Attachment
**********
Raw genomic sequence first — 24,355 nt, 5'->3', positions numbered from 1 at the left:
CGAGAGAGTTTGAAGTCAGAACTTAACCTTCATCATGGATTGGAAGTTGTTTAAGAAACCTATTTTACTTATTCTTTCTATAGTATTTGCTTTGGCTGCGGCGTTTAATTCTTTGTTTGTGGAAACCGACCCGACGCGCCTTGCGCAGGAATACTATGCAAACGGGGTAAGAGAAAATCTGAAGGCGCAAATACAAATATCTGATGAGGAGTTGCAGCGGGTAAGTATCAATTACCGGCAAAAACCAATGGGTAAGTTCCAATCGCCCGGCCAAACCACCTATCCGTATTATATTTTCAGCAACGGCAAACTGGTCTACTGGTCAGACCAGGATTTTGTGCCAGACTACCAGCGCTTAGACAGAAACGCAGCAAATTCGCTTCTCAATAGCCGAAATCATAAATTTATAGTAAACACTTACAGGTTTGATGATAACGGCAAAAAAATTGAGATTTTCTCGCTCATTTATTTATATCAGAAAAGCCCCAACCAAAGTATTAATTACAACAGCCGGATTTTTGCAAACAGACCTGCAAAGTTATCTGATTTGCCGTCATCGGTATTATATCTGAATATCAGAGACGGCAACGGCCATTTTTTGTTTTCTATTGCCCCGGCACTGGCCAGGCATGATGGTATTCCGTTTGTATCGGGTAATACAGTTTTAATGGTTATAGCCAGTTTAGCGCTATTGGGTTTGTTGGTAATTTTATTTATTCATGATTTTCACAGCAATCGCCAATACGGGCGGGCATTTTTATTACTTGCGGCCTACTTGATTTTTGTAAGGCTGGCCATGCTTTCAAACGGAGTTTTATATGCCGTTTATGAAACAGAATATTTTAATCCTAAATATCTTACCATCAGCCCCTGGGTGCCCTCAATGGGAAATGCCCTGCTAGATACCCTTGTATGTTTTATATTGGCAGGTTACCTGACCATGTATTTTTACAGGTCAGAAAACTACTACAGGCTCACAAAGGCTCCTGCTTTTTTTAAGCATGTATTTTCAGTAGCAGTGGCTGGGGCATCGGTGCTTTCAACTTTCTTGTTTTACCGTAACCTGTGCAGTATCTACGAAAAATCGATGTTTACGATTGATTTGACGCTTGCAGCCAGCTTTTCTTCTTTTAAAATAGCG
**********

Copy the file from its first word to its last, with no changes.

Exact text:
Raw genomic sequence first — 24,355 nt, 5'->3', positions numbered from 1 at the left:
CGAGAGAGTTTGAAGTCAGAACTTAACCTTCATCATGGATTGGAAGTTGTTTAAGAAACCTATTTTACTTATTCTTTCTATAGTATTTGCTTTGGCTGCGGCGTTTAATTCTTTGTTTGTGGAAACCGACCCGACGCGCCTTGCGCAGGAATACTATGCAAACGGGGTAAGAGAAAATCTGAAGGCGCAAATACAAATATCTGATGAGGAGTTGCAGCGGGTAAGTATCAATTACCGGCAAAAACCAATGGGTAAGTTCCAATCGCCCGGCCAAACCACCTATCCGTATTATATTTTCAGCAACGGCAAACTGGTCTACTGGTCAGACCAGGATTTTGTGCCAGACTACCAGCGCTTAGACAGAAACGCAGCAAATTCGCTTCTCAATAGCCGAAATCATAAATTTATAGTAAACACTTACAGGTTTGATGATAACGGCAAAAAAATTGAGATTTTCTCGCTCATTTATTTATATCAGAAAAGCCCCAACCAAAGTATTAATTACAACAGCCGGATTTTTGCAAACAGACCTGCAAAGTTATCTGATTTGCCGTCATCGGTATTATATCTGAATATCAGAGACGGCAACGGCCATTTTTTGTTTTCTATTGCCCCGGCACTGGCCAGGCATGATGGTATTCCGTTTGTATCGGGTAATACAGTTTTAATGGTTATAGCCAGTTTAGCGCTATTGGGTTTGTTGGTAATTTTATTTATTCATGATTTTCACAGCAATCGCCAATACGGGCGGGCATTTTTATTACTTGCGGCCTACTTGATTTTTGTAAGGCTGGCCATGCTTTCAAACGGAGTTTTATATGCCGTTTATGAAACAGAATATTTTAATCCTAAATATCTTACCATCAGCCCCTGGGTGCCCTCAATGGGAAATGCCCTGCTAGATACCCTTGTATGTTTTATATTGGCAGGTTACCTGACCATGTATTTTTACAGGTCAGAAAACTACTACAGGCTCACAAAGGCTCCTGCTTTTTTTAAGCATGTATTTTCAGTAGCAGTGGCTGGGGCATCGGTGCTTTCAACTTTCTTGTTTTACCGTAACCTGTGCAGTATCTACGAAAAATCGATGTTTACGATTGATTTGACGCTTGCAGCCAGCTTTTCTTCTTTTAAAATAGCG